A decade after the end of the Cold War, the world faces the risk of new strategic instability. Policymakers in Washington, Beijing, and Moscow are moving toward decisions that may unintentionally increase nuclear dangers. The heart of the problem lies in insufficient attention to the intersection of three policy currents: American missile defenses, U.S.-Russian nuclear diplomacy, and Chinese nuclear modernization. Unless all three are given full consideration, American decisions in coming months could lead China to initiate a major buildup of its nuclear forces, increase Sino-Russian strategic cooperation, and jeopardize both efforts at arms reduction and the effectiveness of any American missile defenses that are eventually deployed.
A lingering bipolar mindset has left China the forgotten nuclear power. It is time that Washington turned its eyes to the East and came to grips with the fact that over the next decade it will likely be China, not Russia or any rogue, whose nuclear weapons policy will concern America most. The People's Republic has been modernizing its modest nuclear arsenal for 20 years and will continue to do so regardless of the actions of other nations. But external developments will influence the final contours of China's nuclear modernization program. In fact, Western actions have already had some effect, and not for the better. The Gulf War and the air war over Kosovo, for example, reinforced Chinese worries that precision-guided conventional weapons could destroy China's existing nuclear second-strike capability.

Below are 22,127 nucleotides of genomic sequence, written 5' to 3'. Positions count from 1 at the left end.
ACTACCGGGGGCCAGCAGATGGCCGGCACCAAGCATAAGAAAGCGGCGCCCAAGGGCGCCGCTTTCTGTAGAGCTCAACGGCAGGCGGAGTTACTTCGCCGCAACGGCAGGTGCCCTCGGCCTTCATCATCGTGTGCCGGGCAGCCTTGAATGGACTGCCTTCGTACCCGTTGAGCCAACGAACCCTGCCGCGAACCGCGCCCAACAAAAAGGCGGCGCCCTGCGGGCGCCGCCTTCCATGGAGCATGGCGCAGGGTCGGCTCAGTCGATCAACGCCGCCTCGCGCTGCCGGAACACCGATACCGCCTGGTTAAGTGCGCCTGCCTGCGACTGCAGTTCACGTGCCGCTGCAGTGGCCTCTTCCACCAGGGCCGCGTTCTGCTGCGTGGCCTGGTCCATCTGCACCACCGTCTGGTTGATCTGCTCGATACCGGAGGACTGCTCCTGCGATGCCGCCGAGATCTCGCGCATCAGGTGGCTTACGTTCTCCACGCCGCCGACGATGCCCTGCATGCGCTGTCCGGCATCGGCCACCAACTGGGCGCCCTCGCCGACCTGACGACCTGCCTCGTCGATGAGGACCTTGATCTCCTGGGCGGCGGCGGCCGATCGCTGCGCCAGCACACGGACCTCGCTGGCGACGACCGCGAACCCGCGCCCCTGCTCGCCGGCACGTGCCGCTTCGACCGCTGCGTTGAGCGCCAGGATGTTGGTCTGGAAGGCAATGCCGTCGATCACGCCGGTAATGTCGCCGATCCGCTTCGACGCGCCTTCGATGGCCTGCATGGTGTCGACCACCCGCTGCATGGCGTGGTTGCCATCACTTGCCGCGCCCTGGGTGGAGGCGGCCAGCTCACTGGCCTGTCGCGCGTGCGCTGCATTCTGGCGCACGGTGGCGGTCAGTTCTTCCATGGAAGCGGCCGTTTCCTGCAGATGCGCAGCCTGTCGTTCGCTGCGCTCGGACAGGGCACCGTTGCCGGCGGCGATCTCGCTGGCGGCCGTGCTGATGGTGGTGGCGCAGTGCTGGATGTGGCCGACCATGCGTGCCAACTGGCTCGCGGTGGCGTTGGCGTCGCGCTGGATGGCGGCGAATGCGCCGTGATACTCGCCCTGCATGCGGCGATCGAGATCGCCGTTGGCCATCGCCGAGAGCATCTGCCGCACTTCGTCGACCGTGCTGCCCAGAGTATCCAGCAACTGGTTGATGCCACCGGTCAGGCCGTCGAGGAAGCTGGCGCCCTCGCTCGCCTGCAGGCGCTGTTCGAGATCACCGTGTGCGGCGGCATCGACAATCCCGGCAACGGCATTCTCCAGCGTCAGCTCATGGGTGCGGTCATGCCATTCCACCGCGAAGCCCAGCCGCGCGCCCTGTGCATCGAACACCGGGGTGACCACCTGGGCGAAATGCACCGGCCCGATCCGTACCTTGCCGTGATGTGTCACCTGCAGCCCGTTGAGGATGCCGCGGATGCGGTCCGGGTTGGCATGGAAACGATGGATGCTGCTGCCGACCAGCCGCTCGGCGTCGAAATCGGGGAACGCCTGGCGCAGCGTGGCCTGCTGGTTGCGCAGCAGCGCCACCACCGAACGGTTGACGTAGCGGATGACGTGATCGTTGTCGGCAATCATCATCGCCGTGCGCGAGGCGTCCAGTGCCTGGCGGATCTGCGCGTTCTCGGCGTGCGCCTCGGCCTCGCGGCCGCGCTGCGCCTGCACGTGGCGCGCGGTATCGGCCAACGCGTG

Such concerns about the erosion of China's nuclear deterrent have been largely dismissed by Americans, whose debates about national missile defense (NMD) have centered instead on the emerging dangers of small-scale missile launches from countries such as North Korea or Iran. Apart from questions of technological feasibility, the greatest obstacle to the deployment of such defenses has been thought to be the negative effects they might have on U.S.-Russian arms control agreements. Yet Washington seems determined to proceed with NMD whether or not it can find some way to
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